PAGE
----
Steel Center Celebrates Black History Month in February
Booker T. Washington, 1856-1915
First Black Vocational Technical School – Tuskegee Institute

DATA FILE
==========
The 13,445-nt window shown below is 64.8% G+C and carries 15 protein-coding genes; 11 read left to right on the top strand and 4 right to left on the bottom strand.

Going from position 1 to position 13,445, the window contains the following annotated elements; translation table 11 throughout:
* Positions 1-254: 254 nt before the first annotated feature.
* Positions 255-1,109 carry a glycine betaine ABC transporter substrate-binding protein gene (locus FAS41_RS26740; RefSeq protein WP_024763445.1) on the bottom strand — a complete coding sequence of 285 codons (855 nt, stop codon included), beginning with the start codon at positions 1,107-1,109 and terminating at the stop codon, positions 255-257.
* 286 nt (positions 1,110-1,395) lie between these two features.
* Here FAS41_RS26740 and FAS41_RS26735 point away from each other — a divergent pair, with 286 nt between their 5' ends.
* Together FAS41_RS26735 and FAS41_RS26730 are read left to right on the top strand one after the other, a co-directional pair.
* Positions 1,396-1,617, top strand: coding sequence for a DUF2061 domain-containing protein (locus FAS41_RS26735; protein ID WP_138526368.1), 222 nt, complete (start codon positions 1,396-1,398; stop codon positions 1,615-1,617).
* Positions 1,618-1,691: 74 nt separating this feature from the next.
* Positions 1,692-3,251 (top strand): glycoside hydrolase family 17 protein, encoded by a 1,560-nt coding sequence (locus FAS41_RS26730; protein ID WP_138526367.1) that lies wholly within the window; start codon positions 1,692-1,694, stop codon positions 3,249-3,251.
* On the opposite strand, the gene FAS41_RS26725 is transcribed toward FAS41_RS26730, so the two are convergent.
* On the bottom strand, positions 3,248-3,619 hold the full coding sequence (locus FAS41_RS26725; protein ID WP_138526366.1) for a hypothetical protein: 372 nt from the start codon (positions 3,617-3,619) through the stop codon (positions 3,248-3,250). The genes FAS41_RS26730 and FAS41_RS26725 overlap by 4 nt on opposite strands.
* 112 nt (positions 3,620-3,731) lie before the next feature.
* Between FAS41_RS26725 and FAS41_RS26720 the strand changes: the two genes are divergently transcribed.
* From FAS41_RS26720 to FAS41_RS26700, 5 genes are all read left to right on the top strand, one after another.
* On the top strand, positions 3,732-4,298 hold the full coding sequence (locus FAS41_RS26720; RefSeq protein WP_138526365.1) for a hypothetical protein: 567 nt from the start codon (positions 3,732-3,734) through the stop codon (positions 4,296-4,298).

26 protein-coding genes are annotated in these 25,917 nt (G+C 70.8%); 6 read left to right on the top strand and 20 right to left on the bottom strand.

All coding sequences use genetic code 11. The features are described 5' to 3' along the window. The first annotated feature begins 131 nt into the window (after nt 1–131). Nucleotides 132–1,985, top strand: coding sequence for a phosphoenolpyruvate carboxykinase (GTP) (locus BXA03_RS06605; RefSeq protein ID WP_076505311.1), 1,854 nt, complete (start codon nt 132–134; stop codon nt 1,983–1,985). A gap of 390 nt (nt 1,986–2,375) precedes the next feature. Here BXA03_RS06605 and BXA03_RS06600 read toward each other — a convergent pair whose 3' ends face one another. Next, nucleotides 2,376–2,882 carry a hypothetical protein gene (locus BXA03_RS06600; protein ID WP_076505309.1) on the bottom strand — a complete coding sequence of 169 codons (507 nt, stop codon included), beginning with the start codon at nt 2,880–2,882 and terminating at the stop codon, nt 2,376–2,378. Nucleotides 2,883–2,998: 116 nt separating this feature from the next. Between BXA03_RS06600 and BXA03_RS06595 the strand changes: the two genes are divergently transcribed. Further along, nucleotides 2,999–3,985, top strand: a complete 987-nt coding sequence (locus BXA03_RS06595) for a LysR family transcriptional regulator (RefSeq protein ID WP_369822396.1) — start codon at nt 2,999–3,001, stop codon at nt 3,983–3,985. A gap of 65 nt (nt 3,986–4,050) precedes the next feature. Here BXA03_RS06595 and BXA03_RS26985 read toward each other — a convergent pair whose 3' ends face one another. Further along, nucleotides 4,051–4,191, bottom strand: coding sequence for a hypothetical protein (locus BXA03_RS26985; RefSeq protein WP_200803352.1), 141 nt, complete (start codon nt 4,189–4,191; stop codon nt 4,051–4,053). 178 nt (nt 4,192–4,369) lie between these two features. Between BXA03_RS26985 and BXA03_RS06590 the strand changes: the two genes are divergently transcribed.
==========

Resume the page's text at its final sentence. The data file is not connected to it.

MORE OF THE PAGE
Booker T. Washington was one of the most powerful African Americans at the turn of the twentieth century. Born a slave in Hale's Ford, Virginia, the son of a white man who did not acknowledge him and a slave woman named Jane (Burroughs) who later married a fellow slave, Booker T. Washington became a leader in black education, and a strong influence as a racial representative in national politics. Washington learned to read and write in the late 1860s at a primary school overseen by the Freedmen's Bureau and in 1872 became a student at the Hampton Institute in Virginia, where he excelled. He was teaching at Hampton in 1881 when he was invited to become the first principal of the newly-founded Tuskegee Institute, a school for African Americans in Tuskegee, Alabama. At Tuskegee, Washington developed a vocational curriculum that emphasized carpentry, printing, tinsmithing, and shoemaking. Girls also took classes in cooking and sewing, and boys studied farming methods. All students received instruction in manners, hygiene, and character. At the time of Washington's death, Tuskegee Institute, which had started with an appropriation of just $2000 from the Alabama state legislature, had a faculty of 200, an enrollment of 2000, and an endowment of $2 million.